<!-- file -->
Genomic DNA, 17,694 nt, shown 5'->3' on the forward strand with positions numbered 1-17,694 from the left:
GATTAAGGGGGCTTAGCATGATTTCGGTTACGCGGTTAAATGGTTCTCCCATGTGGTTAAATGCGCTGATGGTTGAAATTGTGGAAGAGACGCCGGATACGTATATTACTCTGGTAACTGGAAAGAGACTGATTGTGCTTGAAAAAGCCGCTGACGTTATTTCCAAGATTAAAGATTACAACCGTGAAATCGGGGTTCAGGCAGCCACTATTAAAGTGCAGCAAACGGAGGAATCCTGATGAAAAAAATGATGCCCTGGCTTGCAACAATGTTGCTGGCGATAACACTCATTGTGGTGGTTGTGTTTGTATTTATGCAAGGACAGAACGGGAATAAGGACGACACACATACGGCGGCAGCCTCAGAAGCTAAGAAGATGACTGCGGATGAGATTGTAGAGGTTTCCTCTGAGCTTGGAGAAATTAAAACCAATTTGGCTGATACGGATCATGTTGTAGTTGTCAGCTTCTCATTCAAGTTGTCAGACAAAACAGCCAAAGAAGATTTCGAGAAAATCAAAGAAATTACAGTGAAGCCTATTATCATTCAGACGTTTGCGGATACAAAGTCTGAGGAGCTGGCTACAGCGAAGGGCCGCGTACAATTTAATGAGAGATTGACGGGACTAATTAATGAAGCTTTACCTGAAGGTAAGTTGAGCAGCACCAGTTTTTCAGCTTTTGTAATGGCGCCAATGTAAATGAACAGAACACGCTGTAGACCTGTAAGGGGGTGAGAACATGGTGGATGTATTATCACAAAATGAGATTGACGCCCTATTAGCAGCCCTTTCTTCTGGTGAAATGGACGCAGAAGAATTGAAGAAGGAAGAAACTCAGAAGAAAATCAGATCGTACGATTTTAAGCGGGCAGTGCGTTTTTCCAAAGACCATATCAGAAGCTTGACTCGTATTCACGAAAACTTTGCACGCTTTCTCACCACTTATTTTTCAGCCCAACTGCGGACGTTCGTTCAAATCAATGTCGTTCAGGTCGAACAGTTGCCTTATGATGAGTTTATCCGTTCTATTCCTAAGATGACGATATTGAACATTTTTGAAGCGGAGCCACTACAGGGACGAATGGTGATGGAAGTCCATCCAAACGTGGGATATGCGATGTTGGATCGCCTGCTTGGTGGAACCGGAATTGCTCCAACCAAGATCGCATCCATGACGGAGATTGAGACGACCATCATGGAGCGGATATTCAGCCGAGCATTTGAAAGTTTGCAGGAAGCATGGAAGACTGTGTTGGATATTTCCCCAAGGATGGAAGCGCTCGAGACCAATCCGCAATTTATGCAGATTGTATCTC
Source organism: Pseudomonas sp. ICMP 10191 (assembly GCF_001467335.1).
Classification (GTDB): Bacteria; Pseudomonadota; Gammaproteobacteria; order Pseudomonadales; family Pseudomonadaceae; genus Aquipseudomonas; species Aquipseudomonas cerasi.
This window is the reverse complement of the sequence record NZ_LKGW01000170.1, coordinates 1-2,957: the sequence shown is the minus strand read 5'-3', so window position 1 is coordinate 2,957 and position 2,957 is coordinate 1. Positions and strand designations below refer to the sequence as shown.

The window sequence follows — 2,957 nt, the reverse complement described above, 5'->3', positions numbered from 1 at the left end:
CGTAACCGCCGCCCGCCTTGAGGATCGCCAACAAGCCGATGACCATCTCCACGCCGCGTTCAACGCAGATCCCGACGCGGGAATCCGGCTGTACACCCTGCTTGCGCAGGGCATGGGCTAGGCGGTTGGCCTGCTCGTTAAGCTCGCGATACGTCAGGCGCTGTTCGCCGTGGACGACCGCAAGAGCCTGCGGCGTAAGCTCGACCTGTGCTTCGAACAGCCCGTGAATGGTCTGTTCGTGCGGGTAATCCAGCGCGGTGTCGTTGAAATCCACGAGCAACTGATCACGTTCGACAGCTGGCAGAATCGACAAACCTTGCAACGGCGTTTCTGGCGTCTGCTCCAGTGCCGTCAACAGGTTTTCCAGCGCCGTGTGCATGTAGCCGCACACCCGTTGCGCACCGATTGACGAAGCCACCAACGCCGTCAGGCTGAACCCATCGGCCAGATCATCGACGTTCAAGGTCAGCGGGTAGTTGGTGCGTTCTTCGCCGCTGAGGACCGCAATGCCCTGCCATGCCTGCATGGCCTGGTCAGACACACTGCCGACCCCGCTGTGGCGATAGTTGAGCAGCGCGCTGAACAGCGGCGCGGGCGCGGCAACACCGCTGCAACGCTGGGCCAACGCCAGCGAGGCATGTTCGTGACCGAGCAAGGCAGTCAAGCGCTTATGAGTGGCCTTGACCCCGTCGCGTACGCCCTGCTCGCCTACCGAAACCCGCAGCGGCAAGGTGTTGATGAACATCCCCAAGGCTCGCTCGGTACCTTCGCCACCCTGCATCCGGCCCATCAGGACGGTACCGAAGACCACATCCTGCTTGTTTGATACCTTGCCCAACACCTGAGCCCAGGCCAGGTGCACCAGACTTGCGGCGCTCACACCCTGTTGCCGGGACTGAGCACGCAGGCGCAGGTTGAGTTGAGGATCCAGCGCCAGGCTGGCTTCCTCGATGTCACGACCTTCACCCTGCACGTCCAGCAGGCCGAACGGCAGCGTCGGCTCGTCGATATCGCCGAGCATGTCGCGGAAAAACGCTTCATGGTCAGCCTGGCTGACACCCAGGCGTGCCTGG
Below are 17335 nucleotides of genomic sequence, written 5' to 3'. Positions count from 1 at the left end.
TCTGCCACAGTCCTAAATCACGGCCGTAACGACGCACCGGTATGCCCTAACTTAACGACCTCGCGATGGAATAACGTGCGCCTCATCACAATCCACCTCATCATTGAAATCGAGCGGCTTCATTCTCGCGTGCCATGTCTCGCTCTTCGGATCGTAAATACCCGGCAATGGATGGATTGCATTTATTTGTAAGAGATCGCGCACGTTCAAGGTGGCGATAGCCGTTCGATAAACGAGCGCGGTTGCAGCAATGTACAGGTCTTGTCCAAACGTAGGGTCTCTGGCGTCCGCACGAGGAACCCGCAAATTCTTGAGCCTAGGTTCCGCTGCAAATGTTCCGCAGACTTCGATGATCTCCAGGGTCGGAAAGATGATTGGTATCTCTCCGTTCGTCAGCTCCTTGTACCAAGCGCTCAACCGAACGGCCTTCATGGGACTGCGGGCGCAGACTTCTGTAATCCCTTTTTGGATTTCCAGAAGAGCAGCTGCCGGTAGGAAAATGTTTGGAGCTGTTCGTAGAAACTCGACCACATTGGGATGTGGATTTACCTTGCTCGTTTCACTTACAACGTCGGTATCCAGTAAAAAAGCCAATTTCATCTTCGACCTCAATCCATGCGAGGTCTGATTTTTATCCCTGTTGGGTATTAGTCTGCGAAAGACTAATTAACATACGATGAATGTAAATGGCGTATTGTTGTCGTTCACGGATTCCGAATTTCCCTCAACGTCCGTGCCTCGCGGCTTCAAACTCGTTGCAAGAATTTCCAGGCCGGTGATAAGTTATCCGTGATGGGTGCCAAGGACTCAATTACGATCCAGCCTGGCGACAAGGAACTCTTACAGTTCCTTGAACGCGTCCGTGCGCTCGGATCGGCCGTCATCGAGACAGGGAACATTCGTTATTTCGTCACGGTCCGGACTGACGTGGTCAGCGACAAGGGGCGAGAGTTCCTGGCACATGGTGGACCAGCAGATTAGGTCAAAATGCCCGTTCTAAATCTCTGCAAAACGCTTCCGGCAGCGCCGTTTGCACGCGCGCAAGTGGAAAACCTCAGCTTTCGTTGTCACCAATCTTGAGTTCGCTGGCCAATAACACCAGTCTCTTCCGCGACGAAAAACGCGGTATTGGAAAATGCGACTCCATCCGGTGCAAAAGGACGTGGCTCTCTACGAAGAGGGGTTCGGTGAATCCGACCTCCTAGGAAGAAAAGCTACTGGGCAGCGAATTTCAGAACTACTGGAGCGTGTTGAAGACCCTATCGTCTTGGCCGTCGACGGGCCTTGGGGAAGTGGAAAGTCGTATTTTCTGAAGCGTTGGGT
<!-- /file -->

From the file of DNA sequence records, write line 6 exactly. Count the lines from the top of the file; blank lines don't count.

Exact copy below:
The window sequence follows — 2,957 nt, the reverse complement described above, 5'->3', positions numbered from 1 at the left end: